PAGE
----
Other staff include those that run our highly specialized cell manufacturing facilities. It is here where the living cell-based therapies are prepared. Close to 30 specialized staff and technical experts run these facilities 24 hours, seven days a week. They conduct a myriad of tests on patient samples so that we can follow progress and determine whether patients are eligible clinical trials.

Photos of some of the spaces and specialized research equipment available at the Center for Cell and Gene Therapy.

Other team members include pharmacy staff, nutritionists, art therapists, social workers, and psychology consultants, who address emotional dimensions of what patients are going through.

Third party organizations also provide support to patients in the form of housing, transportation, food and laundry services. When it comes to taking care of patients, the African adage "it takes a village" holds true!

Can you give an example of how your program has improved the standard of care for children?

Dr. Martinez: One of the biggest challenges in the transplantation field is finding compatible donors on a tight timeline. This is particularly true for treating a very common condition called severe combined immune deficiency. Babies born with this condition do not have an immune system and need a bone marrow transplant within four weeks of birth. When we can’t find a good match, there is no consensus on what the best approach is.

To address this issue, we conducted a clinical trial that explored using stem cells from donated umbilical cord blood, which is widely available. In the clinical trial we treated children using either matched donors or umbilical cord stem cells. Our findings revealed that there was no difference in outcome between the two groups, showing that umbilical cord stem cells are a great option for patients that don’t have matched donors.

We now use umbilical cord stem cells as our standard approach. This means we can help more kids—especially visible minorities, who are currently not well represented in donor registries—and treat them faster, so that we can avoid complications.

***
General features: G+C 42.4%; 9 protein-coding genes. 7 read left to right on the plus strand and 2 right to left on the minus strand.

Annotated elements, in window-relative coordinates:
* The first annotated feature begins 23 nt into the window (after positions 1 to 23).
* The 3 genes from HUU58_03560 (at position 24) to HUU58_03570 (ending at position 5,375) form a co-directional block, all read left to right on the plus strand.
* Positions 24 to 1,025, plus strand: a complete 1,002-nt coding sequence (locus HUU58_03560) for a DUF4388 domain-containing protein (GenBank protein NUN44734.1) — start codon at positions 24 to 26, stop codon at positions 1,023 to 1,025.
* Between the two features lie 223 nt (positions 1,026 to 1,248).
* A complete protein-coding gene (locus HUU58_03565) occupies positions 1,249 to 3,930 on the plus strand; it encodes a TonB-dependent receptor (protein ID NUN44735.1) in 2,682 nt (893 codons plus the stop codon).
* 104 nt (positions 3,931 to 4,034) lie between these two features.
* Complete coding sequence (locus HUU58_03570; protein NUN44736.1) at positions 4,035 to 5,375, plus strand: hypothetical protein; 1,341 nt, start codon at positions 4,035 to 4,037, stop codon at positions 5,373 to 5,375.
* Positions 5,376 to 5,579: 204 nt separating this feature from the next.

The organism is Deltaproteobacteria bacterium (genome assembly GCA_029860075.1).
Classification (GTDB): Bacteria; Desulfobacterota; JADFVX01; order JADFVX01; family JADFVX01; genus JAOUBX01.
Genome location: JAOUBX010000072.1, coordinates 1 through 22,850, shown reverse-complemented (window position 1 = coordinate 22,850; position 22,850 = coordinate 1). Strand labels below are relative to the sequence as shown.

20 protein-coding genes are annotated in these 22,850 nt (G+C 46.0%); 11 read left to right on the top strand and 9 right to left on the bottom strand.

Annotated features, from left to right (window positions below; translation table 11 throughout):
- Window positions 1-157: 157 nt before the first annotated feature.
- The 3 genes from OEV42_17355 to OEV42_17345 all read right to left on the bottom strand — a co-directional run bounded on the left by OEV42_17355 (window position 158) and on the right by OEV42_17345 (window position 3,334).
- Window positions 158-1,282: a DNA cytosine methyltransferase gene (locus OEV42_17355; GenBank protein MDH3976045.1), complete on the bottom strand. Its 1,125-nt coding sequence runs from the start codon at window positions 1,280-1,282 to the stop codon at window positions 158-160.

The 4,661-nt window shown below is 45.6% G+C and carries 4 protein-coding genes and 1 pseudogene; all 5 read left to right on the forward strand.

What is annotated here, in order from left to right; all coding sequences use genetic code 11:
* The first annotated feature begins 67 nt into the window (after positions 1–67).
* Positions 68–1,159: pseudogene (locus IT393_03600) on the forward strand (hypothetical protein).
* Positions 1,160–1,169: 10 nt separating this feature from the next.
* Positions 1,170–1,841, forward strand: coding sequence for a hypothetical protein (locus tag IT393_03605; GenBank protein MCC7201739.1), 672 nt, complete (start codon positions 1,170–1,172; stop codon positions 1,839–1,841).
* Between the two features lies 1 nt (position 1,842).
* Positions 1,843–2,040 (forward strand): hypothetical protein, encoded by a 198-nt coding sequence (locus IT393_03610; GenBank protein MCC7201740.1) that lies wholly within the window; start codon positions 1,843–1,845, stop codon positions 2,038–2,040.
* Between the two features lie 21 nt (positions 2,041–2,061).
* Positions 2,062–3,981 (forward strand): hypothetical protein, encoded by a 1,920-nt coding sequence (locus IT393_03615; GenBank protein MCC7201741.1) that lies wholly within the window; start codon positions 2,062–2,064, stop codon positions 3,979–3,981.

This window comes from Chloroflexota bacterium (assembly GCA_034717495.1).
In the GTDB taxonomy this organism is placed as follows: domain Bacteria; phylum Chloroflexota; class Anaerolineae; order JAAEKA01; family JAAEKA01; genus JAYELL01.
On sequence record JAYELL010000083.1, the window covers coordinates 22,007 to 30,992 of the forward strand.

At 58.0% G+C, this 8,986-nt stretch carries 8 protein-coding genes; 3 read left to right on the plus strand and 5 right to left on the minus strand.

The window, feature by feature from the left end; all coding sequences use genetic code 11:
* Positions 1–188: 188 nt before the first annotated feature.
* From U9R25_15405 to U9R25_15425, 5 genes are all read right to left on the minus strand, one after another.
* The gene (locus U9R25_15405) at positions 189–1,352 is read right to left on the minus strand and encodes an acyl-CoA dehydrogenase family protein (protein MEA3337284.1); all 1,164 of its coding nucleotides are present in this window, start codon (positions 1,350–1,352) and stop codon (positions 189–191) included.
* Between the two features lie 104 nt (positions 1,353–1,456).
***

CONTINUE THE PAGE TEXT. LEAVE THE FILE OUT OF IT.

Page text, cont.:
Our findings were published in the blood advances journal and can be found here: https://pubmed.ncbi.nlm.nih.gov/36453638/.

What’s on the horizon? What gets you excited about the future of the program?

Dr. Martinez: We’re working very hard on improving access to our services—especially for those living in rural Texas.

Part of this is increasing our capacity so that we can treat every patient in need. Another part of this is developing ways to reach out to underserved areas.

As we treat more patients outside of our immediate area, we are also working on expanding telehealth capabilities and exploring the possibility of opening outreach clinics. These will be essential for us to maintain long-term relationships with patients, provide them with follow-up care and continue to learn as much as we can so that we can continually improve care.

Can you provide an example of a cutting-edge clinical trial that is being led by the program?

David H. Steffin, MD

Dr. Steffin: Sure, one of phase 1 clinical trials that we’re working on is focused on finding a new way to help children with treatment-resistant solid tumors.

The study is known as AGAR and is being led by myself and Andras Heczey. In it, we’re exploring whether T-cell based immunotherapy can help kids who have recurrent cancer. They have been through standard treatments, and their cancers have returned and their tumors no longer respond to existing therapies.

We began the study with a focus on liver tumors and have since been expanded the scope to include any solid tumors that have a specific protein marker called Glypican-3.

How does this experimental therapy work? How are the therapeutic cells prepared?